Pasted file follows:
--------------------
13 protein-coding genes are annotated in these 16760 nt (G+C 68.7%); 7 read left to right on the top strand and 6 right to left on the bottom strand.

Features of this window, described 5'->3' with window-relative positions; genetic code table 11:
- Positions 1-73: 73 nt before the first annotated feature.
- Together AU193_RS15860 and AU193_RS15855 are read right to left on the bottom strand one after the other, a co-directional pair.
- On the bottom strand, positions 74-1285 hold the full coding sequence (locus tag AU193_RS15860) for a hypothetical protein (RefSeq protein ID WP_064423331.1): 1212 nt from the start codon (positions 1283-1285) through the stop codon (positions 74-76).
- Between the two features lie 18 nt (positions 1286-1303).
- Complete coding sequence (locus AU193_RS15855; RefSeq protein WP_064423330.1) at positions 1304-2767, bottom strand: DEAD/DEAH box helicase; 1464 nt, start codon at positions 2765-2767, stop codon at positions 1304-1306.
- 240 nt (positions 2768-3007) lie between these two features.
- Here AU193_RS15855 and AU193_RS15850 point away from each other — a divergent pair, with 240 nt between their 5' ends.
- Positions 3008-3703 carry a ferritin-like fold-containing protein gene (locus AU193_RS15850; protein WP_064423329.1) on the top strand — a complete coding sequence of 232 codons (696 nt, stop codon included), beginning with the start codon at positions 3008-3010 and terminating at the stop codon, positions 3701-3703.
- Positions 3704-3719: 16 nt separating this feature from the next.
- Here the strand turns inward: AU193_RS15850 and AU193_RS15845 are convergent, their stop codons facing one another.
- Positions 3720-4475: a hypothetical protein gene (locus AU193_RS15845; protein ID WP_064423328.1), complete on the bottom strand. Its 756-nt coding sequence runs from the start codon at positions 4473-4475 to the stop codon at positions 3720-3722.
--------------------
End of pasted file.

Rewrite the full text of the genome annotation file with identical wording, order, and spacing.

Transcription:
13 protein-coding genes are annotated in these 16760 nt (G+C 68.7%); 7 read left to right on the top strand and 6 right to left on the bottom strand.

Features of this window, described 5'->3' with window-relative positions; genetic code table 11:
- Positions 1-73: 73 nt before the first annotated feature.
- Together AU193_RS15860 and AU193_RS15855 are read right to left on the bottom strand one after the other, a co-directional pair.
- On the bottom strand, positions 74-1285 hold the full coding sequence (locus tag AU193_RS15860) for a hypothetical protein (RefSeq protein ID WP_064423331.1): 1212 nt from the start codon (positions 1283-1285) through the stop codon (positions 74-76).
- Between the two features lie 18 nt (positions 1286-1303).
- Complete coding sequence (locus AU193_RS15855; RefSeq protein WP_064423330.1) at positions 1304-2767, bottom strand: DEAD/DEAH box helicase; 1464 nt, start codon at positions 2765-2767, stop codon at positions 1304-1306.
- 240 nt (positions 2768-3007) lie between these two features.
- Here AU193_RS15855 and AU193_RS15850 point away from each other — a divergent pair, with 240 nt between their 5' ends.
- Positions 3008-3703 carry a ferritin-like fold-containing protein gene (locus AU193_RS15850; protein WP_064423329.1) on the top strand — a complete coding sequence of 232 codons (696 nt, stop codon included), beginning with the start codon at positions 3008-3010 and terminating at the stop codon, positions 3701-3703.
- Positions 3704-3719: 16 nt separating this feature from the next.
- Here the strand turns inward: AU193_RS15850 and AU193_RS15845 are convergent, their stop codons facing one another.
- Positions 3720-4475: a hypothetical protein gene (locus AU193_RS15845; protein ID WP_064423328.1), complete on the bottom strand. Its 756-nt coding sequence runs from the start codon at positions 4473-4475 to the stop codon at positions 3720-3722.